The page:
And that’s all God needed to get through to me. One little crack to let the light shine in…I eventually came to see the ladies at my table as beautiful sinners like me trying to find their way even though we were at various levels in different journeys. They said they admired me for coming to the retreat at the age I was because it meant that when I was their age, I would be far past where they are at now. That made me feel great- like I made the right choice! They didn’t look down at me for being young and a baby in my faith.. They just loved on me. I met so many women that felt like God had placed right in my path.. One of the women on the weekend worked for the doctor who had helped me get pregnant with my daughter Evie. I found so many little things in common with so many of these new mentors God gave me. It was no coincidence.

By the time my weekend was over I was blown away with a new sense of purpose. I was filled with the Holy Spirit for the first time. I lived on this cloud of happiness and I never wanted it to end. I relived everything I learned on the weekend with my husband. We sang songs about God’s love on a whim, and we prayed together now. That was totally foreign to us. But we did it. We were on this level we’d never known before and it was better than anything I can explain. We started listening to Christian music and turned away from anything that was not of God. And it was hard and took years!! We had new eyes to SEE things for what they were and we helped each other during weak times. We both joined prayer groups immediately and went to them weekly. We even gave our own personal testimonies to this new community of ours as a way of starting over and letting people know where we came from and hw God worked in our lives. (This is NOT required.) We were on fire!

Shortly after Encountering Christ retreat, my depression started to creep back in. I was crushed. I thought everything I’d experienced had been a lie- that happiness truly wasn’t meant for me. I’d experienced God one other time at a Teens Encounter Christ weekend 7 years before,  but came back to a huge rumor about myself spread around the high school. It erased the entire experience for me and the progress in my faith I’d made.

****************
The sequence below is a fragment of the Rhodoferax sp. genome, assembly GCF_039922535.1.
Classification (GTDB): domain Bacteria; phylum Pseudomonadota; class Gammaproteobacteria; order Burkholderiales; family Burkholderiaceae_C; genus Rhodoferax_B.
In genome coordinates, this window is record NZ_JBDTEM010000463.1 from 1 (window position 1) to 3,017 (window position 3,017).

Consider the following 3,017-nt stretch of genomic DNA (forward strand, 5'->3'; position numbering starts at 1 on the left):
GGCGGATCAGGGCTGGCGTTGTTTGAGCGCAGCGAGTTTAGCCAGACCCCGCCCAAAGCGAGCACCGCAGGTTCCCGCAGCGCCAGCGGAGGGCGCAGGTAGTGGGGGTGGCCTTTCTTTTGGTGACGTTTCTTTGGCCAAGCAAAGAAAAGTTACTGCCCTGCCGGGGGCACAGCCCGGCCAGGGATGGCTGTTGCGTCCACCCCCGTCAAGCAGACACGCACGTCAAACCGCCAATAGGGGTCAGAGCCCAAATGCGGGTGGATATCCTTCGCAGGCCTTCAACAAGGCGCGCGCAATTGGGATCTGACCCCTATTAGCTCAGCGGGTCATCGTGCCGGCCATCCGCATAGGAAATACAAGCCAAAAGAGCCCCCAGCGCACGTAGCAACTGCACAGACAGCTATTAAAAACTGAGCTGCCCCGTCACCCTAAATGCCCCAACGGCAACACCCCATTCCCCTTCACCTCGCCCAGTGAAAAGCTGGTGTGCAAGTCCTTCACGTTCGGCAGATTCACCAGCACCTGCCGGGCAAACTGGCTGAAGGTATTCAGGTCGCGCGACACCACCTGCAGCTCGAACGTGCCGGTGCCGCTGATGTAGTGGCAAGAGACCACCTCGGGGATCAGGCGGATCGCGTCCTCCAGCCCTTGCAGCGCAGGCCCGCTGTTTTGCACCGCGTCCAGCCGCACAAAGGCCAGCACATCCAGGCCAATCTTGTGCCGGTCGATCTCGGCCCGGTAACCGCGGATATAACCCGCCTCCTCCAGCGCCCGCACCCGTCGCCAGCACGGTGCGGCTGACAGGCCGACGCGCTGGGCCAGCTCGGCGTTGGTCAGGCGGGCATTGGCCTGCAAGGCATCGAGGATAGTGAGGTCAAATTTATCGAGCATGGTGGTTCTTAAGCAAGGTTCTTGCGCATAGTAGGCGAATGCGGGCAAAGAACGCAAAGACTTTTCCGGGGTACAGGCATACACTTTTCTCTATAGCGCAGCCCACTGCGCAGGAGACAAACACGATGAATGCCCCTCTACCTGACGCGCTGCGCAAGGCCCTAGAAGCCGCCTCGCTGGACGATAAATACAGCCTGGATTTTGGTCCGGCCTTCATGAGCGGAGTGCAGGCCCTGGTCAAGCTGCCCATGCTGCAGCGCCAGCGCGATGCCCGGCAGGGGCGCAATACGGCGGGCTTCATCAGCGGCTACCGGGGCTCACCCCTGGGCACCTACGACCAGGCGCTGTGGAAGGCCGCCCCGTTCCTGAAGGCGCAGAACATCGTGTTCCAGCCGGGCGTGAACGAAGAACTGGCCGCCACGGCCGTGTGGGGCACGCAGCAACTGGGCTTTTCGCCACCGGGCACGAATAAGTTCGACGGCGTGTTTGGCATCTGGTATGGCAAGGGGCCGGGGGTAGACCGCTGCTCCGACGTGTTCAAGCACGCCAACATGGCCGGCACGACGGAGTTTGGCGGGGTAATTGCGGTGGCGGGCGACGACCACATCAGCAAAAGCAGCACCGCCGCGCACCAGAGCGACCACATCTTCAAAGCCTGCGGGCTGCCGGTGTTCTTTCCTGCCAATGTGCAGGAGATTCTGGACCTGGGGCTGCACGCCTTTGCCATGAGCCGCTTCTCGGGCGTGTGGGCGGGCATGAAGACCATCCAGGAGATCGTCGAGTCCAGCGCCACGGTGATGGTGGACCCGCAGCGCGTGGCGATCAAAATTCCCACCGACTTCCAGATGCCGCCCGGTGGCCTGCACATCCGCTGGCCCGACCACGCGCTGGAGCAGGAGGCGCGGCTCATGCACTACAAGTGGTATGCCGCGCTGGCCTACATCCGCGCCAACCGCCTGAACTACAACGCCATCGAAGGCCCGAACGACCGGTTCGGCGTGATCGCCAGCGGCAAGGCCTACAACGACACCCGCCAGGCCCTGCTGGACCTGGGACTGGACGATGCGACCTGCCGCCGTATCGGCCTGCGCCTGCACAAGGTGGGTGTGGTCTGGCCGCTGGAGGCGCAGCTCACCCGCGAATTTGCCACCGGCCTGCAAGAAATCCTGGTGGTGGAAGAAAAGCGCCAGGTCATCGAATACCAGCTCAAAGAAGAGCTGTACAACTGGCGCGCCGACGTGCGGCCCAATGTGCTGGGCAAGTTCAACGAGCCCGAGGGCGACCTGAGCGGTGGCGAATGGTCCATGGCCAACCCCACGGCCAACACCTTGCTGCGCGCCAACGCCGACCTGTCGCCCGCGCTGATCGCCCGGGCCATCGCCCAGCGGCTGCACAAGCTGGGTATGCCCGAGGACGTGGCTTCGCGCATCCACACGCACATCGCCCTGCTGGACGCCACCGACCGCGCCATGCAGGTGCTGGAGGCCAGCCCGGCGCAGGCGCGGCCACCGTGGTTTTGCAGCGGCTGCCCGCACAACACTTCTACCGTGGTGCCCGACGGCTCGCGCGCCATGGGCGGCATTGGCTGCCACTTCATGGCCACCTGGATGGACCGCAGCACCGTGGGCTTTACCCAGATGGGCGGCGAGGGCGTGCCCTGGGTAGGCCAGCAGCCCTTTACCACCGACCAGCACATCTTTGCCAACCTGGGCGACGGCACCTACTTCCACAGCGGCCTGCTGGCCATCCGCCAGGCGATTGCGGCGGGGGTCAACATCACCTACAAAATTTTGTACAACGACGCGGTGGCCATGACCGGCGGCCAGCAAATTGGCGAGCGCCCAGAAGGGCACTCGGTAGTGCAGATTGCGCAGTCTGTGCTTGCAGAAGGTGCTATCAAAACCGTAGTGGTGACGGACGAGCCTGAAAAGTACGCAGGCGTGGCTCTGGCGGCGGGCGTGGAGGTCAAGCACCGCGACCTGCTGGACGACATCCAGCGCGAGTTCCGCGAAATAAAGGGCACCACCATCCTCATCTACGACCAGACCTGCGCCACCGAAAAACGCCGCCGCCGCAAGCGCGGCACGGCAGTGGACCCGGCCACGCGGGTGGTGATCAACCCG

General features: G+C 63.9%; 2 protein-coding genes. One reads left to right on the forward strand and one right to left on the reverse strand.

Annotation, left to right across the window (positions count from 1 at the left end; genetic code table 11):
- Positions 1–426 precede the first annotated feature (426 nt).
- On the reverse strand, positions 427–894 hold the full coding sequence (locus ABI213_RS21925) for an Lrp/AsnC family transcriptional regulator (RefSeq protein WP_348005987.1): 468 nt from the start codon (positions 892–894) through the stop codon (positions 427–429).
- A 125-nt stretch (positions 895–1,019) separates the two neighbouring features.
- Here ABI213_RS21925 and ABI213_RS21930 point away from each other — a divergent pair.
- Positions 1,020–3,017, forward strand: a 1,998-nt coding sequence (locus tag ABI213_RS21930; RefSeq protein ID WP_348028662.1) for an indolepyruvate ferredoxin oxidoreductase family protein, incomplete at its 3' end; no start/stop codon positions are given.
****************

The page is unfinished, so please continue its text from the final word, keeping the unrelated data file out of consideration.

Was this instance just like the one years ago? Was it all gone? I explained how I felt to my Encountering Christ prayer group and how doomed I thought I was. One of the women, in her wisdom explained to me.. “Spring, the devil had you for so long.. he’s not going to let you go without a fight.”

That was a light bulb moment for me. She was totally right. The devil had me believing lies for so many years. I was under his thumb. I had been miserable and in bondage. Why would he just let me go without trying to pull me back down??

I had led so many astray during my faithless period before. So, I made an inner vow to do the opposite now. I was going to lead others TO Christ. It had to start in my family and with myself and my husband. I began my journey with my new evolving relationship with Christ. I took me awhile to figure it out and I’m still figuring it out. And I wouldn’t be where I am today without those women on that weekend and that movement. It was a catapult that helped me go out and send me on my journey to knowing my identity in Christ… the precious beloved daughter that I am. I can not pour out on others if I am empty. Christ is the limitless fountain.